Did the people of Michigan come to see the UAW as part of the problem? High union salaries mean no union salaries when plants close. Did excesses of a very powerful union turn non-auto workers against unions? I've heard enough stories from engineer friends who worked at car companies and their suppliers to know that the UAW slowed the rate of technological progress and quality improvement in manufacturing plants. The feather-bedding at its peak was ridiculous. A former Ford factory worker told me how he could rush thru his quota of seat covers and leave hours early. An electrical engineer friend working for a company that did only a small part of its business with GM described to me how when GM still had a factory in Van Nuys he had to talk a UAW guy thru a parts change in a factory assembly line station. Something he could have done in a few minutes required 2 UAW guys plus him and much longer to boot. Another guy I used to work with described how he had to drive prototype parts from a lab to a factory to try and back to a lab to adjust due to UAW rules. At the factory of course he had to get a UAW guy to bring in the part and try it. Toyota factory engineers and workers innovated right past that nonsense. GM and Chrysler went bankrupt.

At this point I would not recommend anyone with less than a masters in engineering or computer science go into a manufacturing career. All the technically skilled workers who can adjust and configure automated lathes and mills will eventually find themselves totally automated out of jobs. The pay will be low. Factory work isn't going to come back to America for humans to do. We'll only get it back when robots can take over the the work.

What will less intelligent workers do in the future? I'm not seeing a big place for them given technological trends.

By Randall Parker 2012 December 11 09:10 PM 
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2012 December 09 Sunday
Assad Regime End Game: Hole Up In Alawite Mountains?

Check out the Christian Science Monitor's piece on the 3 options for Hafez Assad as the rebels make gains against the Syrian military. Assad is supposedly now a hostage of the Syrian military which is dominated by Alawites who are focused on preventing their own massacre by the eventually victorious Sunnis. Shiites and some other religious minorities have some of the same concerns.

Also working against a more formally established enclave is the fact that not all Alawites support the Assad regime. Some may prefer to cut a deal with the opposition rather than link the fate of the community to that of the Assads. Even Assad’s home town of Qordaha, 15 miles south east of Latakia, has reportedly seen some intra-Alawite unrest between supporters and opponents of the Assad clan.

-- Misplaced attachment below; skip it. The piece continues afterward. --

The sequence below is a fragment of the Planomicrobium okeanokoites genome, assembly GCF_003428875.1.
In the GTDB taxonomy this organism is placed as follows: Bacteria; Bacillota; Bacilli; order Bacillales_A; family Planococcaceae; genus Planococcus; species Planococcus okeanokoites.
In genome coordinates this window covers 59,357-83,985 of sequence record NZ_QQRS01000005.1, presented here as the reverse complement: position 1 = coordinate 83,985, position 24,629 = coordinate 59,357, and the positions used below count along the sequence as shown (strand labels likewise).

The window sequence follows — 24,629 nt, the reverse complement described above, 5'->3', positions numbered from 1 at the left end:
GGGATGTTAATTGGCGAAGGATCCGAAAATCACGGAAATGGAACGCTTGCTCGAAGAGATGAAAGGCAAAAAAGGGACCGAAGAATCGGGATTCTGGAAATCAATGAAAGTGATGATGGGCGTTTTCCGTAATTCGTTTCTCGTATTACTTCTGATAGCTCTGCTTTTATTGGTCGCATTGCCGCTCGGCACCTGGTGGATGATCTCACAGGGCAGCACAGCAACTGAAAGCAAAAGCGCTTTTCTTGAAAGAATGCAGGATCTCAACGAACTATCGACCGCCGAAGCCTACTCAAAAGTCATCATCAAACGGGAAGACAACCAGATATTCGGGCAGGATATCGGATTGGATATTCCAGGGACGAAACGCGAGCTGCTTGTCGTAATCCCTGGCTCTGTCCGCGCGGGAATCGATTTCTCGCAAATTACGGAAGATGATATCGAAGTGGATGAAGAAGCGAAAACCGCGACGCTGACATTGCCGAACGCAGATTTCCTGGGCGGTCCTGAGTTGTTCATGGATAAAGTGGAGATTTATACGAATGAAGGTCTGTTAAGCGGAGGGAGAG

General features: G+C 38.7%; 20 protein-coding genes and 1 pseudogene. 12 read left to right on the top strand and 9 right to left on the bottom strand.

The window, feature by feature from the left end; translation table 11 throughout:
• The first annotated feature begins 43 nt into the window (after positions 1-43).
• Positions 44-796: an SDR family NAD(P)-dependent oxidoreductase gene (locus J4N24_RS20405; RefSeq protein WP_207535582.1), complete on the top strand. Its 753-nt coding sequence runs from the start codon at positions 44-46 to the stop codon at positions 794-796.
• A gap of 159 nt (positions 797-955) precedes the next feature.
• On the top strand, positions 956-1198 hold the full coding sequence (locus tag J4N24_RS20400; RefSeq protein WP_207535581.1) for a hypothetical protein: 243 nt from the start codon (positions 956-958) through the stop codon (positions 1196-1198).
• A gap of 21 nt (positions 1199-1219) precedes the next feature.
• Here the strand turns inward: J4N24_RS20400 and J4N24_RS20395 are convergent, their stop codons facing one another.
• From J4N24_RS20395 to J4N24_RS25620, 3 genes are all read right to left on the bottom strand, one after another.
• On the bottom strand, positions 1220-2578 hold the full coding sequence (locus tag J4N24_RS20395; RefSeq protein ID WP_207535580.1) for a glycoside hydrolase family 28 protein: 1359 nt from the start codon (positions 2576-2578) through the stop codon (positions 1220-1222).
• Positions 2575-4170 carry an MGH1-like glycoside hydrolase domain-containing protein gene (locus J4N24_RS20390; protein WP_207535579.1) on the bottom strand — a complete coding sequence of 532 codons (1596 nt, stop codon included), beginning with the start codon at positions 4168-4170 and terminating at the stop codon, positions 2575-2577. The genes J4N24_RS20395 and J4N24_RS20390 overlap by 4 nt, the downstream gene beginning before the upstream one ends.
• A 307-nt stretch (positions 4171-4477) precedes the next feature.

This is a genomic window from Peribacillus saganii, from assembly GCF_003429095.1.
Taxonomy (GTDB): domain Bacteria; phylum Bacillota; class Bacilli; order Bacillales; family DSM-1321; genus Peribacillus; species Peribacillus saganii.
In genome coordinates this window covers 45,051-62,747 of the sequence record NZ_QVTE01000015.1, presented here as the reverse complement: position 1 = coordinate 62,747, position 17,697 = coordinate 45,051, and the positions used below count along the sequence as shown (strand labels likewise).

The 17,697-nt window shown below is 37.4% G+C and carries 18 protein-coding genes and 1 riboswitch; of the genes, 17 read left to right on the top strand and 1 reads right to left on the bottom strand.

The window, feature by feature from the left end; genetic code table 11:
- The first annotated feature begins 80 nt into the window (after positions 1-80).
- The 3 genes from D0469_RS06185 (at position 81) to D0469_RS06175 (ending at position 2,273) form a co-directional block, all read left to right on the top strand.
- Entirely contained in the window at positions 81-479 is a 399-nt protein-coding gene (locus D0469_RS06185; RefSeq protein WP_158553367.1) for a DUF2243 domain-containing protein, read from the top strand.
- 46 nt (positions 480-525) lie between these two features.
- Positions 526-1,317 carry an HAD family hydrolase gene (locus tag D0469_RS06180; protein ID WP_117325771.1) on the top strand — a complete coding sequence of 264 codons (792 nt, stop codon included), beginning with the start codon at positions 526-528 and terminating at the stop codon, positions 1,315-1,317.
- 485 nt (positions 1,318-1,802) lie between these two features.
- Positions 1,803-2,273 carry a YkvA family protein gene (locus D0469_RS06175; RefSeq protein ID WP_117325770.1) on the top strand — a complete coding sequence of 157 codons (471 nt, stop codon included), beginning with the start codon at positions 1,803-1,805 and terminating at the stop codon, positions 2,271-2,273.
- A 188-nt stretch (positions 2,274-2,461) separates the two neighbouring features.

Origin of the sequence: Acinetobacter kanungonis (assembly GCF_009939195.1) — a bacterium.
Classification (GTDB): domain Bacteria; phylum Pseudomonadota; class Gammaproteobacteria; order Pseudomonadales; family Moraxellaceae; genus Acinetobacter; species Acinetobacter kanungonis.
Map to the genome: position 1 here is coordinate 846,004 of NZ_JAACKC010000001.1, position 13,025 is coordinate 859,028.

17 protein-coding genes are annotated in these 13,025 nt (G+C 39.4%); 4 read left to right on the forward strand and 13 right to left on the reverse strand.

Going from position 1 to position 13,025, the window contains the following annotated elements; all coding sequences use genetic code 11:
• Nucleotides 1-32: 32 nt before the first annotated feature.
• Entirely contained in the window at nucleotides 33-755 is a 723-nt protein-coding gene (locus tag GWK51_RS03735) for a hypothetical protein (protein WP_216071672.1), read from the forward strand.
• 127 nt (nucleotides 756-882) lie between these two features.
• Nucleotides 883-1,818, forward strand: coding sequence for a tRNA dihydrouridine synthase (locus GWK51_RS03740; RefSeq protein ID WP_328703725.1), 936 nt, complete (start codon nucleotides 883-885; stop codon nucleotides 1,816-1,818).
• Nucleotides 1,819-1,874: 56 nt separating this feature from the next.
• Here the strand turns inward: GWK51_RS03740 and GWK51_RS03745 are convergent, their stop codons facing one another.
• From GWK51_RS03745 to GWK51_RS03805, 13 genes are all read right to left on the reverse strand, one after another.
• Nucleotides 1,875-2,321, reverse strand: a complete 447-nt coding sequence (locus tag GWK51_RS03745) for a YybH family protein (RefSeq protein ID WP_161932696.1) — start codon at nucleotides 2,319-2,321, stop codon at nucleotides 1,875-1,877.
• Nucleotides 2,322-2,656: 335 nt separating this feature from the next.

The article says most Alawites haven't benefited from the regime and the Alawites are poor and live in a mountainous region near the coast. If Assad had built them up and helped them demographically dominate a coastal city (basically by making them affluent enough to buy up a city) he could have redoubt that isn't cut off from the sea. But no.

The Assad family, under Bashar’s 12-year rule, has “all but seceded socially and economically” from its roots and has done “precious little” for the Alawites which remains one of the poorest communities in Syria, says Fred Hof, a senior fellow at the Atlantic Council’s Rafik Hariri Center for the Middle East and former special adviser for transition in Syria at the State Department.

Once some Sunnis come to power will they create an Islamist constitution and oppress women and non-Sunni sects? Will the Syrian economy be any more efficient with less ownership by leaders? Or will it be even worse in the long run?

Once the Sunnis are victorious the anti-Assad alliances could fall apart.

By Randall Parker 2012 December 09 07:58 PM 
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2012 December 08 Saturday
MTV Buckwild In West Virginia: Decadence In America

What sort of real life character should an MTV producer choose for a reality TV show? A classical stereotype that widely exists in reality.

Shae: Around town, Shae is known as the Southern belle. She’s been chased after by every eligible bachelor in Sissonville but somehow always ends up with the bad boy. Currently a nursing student, this college girl is also a country girl through and through. In fact, her first kiss was on the back of a four-wheeler.

The bad boy preference is so predictable. Really.

Buckwild decadence up in the hollow.

I am reminded of Audacious Epigone's IQ estimates by state where West Virginia scored 94.9. In a nutshell: the smarter whites moved out for generations pursuing better opportunities elsewhere, leaving the dumber ones behind. This made conditions in West Virginia ripe for an MTV TV show.

By Randall Parker 2012 December 08 09:43 PM 
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Better Border Control Has Pushed Smugglers To Sea

Recall one of the arguments of the Open Borders crowd is the supposed impracticality of controlling our borders. Yet the US border with Mexico has become so much better policed and controlled that smugglers have shifted to the sea. SoCal is seeing more smugglers coming into the coast.

“There’s been an uptick in smuggling at sea because we have been successful in making it difficult for smuggling organizations at the land border,” said Claude Arnold, the special agent in charge for Immigration and Customs Enforcement in Los Angeles. “They’re trying everything they can to get their products into the country.”

Drug money is funding most of the smuggling. Human smuggling by sea costs more than by land. So this raises the threshold for illegal aliens and shifts it toward those who have more buying power. In other words, higher quality with more earnings power.